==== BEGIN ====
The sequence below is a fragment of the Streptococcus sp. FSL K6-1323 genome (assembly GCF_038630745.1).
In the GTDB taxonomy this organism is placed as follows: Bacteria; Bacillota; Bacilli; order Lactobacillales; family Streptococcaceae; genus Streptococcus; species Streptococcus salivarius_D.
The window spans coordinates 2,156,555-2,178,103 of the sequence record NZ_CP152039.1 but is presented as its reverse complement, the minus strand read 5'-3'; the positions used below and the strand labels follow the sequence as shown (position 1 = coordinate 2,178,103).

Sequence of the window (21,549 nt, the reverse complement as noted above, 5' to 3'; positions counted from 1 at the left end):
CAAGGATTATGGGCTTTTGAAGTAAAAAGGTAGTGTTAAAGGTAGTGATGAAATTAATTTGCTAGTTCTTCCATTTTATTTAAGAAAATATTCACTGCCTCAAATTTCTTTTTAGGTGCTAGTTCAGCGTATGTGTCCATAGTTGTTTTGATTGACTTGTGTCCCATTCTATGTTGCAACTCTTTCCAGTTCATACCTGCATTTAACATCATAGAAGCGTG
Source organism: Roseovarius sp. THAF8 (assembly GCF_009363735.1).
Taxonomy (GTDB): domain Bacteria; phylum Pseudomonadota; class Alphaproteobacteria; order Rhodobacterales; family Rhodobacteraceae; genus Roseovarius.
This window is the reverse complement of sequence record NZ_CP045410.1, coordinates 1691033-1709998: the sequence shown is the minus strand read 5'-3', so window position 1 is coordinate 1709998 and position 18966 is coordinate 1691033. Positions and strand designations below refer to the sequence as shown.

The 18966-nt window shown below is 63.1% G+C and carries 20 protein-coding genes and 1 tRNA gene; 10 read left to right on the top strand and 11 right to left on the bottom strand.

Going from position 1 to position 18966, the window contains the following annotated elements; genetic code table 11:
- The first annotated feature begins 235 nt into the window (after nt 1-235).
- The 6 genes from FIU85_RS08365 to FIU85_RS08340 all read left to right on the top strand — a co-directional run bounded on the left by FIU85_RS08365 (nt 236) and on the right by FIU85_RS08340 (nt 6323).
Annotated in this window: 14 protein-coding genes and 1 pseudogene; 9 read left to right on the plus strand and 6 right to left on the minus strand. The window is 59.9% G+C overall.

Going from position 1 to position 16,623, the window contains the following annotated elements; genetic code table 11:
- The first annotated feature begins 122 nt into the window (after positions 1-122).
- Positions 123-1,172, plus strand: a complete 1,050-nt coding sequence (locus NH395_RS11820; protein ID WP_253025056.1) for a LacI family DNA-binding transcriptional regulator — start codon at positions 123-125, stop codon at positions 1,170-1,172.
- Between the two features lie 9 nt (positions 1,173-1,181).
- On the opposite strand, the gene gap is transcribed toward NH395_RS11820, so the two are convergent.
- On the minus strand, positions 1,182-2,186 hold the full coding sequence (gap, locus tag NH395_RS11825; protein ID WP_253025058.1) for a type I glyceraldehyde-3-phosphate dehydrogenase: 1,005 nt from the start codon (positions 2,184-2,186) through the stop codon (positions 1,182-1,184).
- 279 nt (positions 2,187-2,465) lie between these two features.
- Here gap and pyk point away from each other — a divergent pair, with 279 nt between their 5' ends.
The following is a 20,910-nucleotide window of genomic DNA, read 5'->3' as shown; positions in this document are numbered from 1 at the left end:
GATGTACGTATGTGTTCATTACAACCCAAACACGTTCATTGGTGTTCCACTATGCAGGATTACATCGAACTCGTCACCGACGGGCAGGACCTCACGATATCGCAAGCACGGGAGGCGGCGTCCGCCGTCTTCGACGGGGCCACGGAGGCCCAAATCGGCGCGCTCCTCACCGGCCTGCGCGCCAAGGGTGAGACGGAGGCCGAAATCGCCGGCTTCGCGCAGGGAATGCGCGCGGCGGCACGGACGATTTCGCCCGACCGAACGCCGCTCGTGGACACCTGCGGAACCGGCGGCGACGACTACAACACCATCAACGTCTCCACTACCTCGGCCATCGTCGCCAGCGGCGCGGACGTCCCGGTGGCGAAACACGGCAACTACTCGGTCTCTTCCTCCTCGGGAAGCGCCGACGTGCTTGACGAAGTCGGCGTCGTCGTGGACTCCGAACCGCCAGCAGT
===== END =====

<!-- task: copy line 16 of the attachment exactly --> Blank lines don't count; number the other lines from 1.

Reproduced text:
- Positions 123-1,172, plus strand: a complete 1,050-nt coding sequence (locus NH395_RS11820; protein ID WP_253025056.1) for a LacI family DNA-binding transcriptional regulator — start codon at positions 123-125, stop codon at positions 1,170-1,172.